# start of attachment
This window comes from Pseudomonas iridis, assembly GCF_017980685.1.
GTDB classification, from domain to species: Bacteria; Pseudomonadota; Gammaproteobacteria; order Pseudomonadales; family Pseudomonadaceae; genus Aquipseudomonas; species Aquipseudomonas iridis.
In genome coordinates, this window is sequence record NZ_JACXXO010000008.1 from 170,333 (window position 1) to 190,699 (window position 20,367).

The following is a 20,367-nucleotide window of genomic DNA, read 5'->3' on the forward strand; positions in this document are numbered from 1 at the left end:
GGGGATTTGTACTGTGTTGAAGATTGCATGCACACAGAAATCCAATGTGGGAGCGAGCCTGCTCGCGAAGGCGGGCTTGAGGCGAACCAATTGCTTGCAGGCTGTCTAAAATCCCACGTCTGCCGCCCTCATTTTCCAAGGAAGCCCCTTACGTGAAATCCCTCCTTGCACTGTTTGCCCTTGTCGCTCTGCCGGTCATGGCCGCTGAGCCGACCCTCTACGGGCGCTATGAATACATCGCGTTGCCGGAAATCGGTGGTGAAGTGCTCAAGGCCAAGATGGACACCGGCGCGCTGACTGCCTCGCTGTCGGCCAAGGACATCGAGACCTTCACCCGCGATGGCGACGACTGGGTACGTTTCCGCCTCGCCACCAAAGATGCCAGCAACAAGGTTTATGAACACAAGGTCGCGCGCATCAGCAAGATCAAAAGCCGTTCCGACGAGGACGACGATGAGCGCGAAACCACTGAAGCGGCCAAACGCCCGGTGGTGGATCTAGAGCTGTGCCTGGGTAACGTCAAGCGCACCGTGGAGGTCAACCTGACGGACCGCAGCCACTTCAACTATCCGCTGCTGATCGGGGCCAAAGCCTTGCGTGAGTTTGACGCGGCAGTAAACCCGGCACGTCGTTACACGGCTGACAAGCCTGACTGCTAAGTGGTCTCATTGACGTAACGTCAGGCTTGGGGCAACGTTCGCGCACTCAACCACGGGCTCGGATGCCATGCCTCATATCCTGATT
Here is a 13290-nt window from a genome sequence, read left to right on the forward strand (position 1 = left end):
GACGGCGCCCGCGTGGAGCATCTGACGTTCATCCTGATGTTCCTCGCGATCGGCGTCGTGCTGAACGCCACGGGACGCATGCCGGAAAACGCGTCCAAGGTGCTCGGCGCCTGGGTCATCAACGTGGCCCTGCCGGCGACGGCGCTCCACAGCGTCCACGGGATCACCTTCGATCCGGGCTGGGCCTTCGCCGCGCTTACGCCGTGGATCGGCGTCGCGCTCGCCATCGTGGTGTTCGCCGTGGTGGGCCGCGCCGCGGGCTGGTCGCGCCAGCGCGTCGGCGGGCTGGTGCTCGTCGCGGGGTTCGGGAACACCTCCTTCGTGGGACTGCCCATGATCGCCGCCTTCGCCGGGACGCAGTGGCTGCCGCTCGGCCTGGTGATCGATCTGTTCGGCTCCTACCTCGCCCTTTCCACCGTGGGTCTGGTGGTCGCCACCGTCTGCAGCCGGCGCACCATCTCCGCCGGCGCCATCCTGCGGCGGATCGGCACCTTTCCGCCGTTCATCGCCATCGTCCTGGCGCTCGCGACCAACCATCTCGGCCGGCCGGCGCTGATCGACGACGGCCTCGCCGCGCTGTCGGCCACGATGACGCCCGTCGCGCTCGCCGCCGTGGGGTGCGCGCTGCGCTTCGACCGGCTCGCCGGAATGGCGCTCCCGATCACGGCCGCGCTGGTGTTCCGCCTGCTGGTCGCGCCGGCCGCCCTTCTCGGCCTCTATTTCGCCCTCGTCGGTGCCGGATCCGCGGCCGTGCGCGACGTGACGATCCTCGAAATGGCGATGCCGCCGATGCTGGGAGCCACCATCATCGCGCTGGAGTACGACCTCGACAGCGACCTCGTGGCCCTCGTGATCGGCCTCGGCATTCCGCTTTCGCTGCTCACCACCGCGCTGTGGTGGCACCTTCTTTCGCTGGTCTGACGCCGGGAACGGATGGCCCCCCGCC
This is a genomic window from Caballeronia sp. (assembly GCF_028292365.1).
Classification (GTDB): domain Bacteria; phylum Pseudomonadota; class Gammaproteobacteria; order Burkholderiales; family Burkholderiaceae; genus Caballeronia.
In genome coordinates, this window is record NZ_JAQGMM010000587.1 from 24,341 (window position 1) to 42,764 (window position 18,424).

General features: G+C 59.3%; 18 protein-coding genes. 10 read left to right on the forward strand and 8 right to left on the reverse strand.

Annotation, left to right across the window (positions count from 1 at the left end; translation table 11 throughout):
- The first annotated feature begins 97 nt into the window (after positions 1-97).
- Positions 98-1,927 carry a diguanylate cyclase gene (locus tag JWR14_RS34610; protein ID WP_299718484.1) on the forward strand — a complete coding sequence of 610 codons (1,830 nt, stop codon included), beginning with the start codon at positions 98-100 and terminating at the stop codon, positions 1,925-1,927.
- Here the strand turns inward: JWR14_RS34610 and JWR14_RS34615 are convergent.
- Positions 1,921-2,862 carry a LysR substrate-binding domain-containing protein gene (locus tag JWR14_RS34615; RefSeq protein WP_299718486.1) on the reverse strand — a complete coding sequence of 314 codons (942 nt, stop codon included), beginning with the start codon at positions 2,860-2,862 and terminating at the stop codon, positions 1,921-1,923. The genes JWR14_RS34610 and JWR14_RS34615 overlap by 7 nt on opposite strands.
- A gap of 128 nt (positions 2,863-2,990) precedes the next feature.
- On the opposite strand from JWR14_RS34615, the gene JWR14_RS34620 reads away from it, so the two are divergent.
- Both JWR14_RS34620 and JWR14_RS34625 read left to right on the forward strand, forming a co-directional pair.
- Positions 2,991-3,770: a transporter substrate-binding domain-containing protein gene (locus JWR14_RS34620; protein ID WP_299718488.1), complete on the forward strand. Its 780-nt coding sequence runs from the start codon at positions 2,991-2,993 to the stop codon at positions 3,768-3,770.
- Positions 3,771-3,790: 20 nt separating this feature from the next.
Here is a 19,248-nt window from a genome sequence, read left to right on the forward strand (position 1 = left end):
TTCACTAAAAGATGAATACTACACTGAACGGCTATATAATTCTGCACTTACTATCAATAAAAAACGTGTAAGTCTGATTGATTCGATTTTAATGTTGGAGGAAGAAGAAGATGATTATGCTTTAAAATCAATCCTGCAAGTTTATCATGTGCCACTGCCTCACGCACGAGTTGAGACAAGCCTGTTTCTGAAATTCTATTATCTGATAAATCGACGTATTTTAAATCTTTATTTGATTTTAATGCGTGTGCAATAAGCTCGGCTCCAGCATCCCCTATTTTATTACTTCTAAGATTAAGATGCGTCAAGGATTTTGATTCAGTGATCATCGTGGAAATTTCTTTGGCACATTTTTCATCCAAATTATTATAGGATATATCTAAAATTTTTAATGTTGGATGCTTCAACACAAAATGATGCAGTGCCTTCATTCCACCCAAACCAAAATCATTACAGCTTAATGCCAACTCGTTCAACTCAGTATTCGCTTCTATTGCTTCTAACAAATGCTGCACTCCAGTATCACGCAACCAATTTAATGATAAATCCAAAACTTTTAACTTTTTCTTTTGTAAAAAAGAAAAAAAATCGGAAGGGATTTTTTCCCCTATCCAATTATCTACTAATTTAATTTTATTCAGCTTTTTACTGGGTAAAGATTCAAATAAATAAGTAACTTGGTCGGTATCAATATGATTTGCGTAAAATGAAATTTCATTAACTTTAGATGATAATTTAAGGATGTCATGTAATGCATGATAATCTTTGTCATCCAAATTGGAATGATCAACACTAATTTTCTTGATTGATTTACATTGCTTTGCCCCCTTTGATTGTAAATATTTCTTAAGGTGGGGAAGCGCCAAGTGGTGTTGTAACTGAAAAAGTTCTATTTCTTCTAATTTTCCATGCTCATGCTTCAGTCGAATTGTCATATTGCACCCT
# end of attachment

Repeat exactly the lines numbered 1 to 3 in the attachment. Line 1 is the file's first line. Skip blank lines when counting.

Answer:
This window comes from Pseudomonas iridis, assembly GCF_017980685.1.
GTDB classification, from domain to species: Bacteria; Pseudomonadota; Gammaproteobacteria; order Pseudomonadales; family Pseudomonadaceae; genus Aquipseudomonas; species Aquipseudomonas iridis.
In genome coordinates, this window is sequence record NZ_JACXXO010000008.1 from 170,333 (window position 1) to 190,699 (window position 20,367).